Happy and Alone


Happiness (Photo credit: Wikipedia)

Look. Behold the girl sitting at Wendy’s alone. She looks happy. Egads! How can that be?! She can’t be happy; she’s alone. Everyone knows if your alone then you’re miserable.

Happy and alone. Those two words sound like an oxymoron, don’t they? I mean how can they go together? How can one be alone and happy at the same time? At least that is the question many singles and happily married couples ponder.

Well, dear readers, allow me to let you in on a secret. It is possible. That girl eating alone at Wendy’s is me. I have been single all my long life, and when I say single I define single in terms of marital status. As in sans a husband. Yep. It’s true. I’ve never, ever had a husband.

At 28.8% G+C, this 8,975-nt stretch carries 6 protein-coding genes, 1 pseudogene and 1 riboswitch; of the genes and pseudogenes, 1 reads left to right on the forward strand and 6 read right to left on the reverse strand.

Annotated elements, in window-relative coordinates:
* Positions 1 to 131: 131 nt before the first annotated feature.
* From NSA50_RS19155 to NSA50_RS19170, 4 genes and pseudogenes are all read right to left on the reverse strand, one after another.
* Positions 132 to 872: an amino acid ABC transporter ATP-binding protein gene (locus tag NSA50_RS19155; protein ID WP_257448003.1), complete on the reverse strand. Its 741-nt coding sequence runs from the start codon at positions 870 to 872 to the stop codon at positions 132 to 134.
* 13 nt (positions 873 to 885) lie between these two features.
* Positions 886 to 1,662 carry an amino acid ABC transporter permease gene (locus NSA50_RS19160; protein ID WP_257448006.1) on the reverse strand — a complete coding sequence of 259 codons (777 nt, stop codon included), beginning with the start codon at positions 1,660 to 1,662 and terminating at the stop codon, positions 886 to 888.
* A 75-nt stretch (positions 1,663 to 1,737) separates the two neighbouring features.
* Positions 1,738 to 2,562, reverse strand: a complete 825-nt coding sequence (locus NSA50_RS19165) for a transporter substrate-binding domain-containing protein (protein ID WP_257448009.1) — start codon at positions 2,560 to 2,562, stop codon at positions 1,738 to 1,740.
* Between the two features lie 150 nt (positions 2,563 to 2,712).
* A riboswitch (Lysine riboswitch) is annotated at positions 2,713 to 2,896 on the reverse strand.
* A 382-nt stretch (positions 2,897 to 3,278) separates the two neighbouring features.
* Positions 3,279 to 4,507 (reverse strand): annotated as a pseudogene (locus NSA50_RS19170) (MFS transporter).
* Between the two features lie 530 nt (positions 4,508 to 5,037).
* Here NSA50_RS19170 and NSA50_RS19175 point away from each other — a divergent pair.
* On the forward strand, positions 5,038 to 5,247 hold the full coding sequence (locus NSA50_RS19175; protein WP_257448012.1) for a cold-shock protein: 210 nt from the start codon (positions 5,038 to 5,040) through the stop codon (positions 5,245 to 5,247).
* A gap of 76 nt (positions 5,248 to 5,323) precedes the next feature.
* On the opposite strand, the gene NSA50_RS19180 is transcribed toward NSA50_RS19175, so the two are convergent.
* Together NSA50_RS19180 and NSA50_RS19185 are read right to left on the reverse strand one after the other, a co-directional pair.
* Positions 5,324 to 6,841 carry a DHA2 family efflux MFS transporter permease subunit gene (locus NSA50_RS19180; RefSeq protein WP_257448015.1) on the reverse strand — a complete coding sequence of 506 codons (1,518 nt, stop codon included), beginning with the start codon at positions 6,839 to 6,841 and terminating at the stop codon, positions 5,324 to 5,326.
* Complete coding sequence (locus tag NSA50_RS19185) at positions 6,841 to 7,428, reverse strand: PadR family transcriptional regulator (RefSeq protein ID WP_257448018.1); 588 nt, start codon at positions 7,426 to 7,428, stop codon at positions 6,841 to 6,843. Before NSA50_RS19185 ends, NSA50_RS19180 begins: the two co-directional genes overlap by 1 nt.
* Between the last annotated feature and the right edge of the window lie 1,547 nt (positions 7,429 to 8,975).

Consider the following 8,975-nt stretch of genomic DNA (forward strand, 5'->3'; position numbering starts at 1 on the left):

You ask, how can one be single and happy at the same time? I don’t believe a single person arrives at happiness by accident. In fact, I don’t believe most people arrive at happiness by accident. I didn’t get to this place of contentment easily. Trust me. It was a long and winding journey.

For as long as I can remember, I’ve liked boys. Yes, even at the tender age of 5. My first friend was a boy. I still remember my first crush. He was a blonde headed boy in my kindergarten class. I remember his name and I remember when my mom became pregnant with my brother she wanted to name him the same name as my crush and, thus, ended my crush.